In deciding to receive a diagnostic test, the risks of taking the test must be weighed against the good it will do. This is a decision you and your doctor will make. For these tests, the following should be considered:
Tell your doctor if you have ever had any unusual or allergic reaction to medicines in this group or any other medicines. Also tell your health care professional if you have any other types of allergies, such as to foods dyes, preservatives, or animals. For non-prescription products, read the label or package ingredients carefully.
Although there is no specific information comparing use of radiopaque agents in children with use in other age groups, these agents are not expected to cause different side effects or problems in children than they do in adults when used in the bladder or ureters. There is no specific information about the use of radiopaque agents in children for studies of the uterus or fallopian tubes.
Many medicines have not been studied specifically in older people. Therefore, it may not be known whether they work exactly the same way they do in younger adults. Although there is no specific information comparing use of radiopaque agents for instillation into the bladder or ureters or into the uterus and fallopian tubes in the elderly with use in other age groups, these agents are not expected to cause different side effects or problems in older people than they do in younger adults.
Studies on effects in pregnancy when radiopaque agents are instilled into the bladder or ureters have not been done in women. Studies in animals have been done only with iothalamate, which has not been shown to cause birth defects or other problems.
Diagnostic tests of the uterus and fallopian tubes using radiopaque agents are not recommended during pregnancy or for at least 6 months after a pregnancy has ended. The test may cause other problems, such as infection in the uterus.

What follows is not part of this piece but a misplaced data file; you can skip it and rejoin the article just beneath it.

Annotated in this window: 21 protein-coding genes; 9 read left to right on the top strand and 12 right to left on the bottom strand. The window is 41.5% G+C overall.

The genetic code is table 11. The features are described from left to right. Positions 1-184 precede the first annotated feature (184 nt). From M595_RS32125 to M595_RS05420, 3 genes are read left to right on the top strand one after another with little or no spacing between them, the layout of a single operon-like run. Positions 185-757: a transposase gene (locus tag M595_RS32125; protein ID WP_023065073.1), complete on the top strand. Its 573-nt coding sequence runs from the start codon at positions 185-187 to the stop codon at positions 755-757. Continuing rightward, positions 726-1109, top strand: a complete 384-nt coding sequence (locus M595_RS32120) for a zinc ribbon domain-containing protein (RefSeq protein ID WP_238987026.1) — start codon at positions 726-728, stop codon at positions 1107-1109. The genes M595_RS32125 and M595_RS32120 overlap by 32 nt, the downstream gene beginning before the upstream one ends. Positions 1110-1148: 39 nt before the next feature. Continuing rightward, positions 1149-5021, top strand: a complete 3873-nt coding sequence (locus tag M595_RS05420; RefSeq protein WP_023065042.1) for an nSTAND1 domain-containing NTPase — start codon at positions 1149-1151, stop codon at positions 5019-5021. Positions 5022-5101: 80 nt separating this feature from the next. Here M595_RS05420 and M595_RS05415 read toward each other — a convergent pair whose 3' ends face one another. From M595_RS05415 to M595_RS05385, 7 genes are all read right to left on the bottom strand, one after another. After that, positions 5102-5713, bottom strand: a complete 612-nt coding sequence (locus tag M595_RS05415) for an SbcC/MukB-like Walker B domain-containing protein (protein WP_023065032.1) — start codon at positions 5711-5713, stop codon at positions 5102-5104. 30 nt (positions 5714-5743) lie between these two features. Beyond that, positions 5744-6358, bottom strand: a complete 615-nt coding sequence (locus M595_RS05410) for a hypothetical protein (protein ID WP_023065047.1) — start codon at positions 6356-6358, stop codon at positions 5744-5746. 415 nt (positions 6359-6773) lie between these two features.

Also, radiopaque agents containing iodine have, on rare occasions, caused hypothyroidism (underactive thyroid) in the baby when they were injected into the amniotic sac late in the pregnancy. In addition, x-rays of the abdomen during pregnancy may have harmful effects on the fetus. Make sure your doctor knows if you are pregnant or if you suspect that you may be pregnant when you are to receive this radiopaque agent.
Although small amounts of radiopaque agents are absorbed into the body and may pass into the breast milk, these agents have not been shown to cause problems in nursing babies. However, it may be necessary for you to stop breast-feeding temporarily after receiving a radiopaque agent. Be sure you have discussed this with your doctor.
Although certain medicines should not be used together at all, in other cases two different medicines may be used together even if an interaction might occur. In these cases, your doctor may want to change the dose, or other precautions may be necessary. Tell your healthcare professional if you are taking any other prescription or nonprescription (over-the-counter [OTC]) medicine.
Certain medicines should not be used at or around the time of eating food or eating certain types of food since interactions may occur. Using alcohol or tobacco with certain medicines may also cause interactions to occur. Discuss with your healthcare professional the use of your medicine with food, alcohol, or tobacco.
Other Medical Problems
The presence of other medical problems may affect the use of diagnostic tests in this class. Make sure you tell your doctor if you have any other medical problems, especially:
- Acute kidney problems due to a severe liver disorder (hepato-renal syndrome [HRS]) or
- Acute kidney problems before, during, or after a liver transplant or
- Severe kidney problems, acute or chronic—The use of a gadolinium-based contrast agent (GBCA) should be avoided in patients with severe kidney problems. The risk of nephrogenic systemic fibrosis (NSF), a very serious disease affecting the skin, muscle, and internal organs, may be increased .
- Asthma, hay fever, or other allergies (history of) or
- Reaction to a skin test for allergies or to penicillins—If you have a history of these conditions, there is a greater chance of having a reaction, such as an allergic reaction, to the radiopaque agent.
- Enlarged prostate—There may be blockage that makes it difficult or impossible to put the solution of the radiopaque agent into the bladder or ureters.
- Genital tract infection or
- Urinary tract infection—The risk of complications is greater in patients with these conditions.
- Pelvic inflammatory disease (severe)—The condition may be aggravated by this test.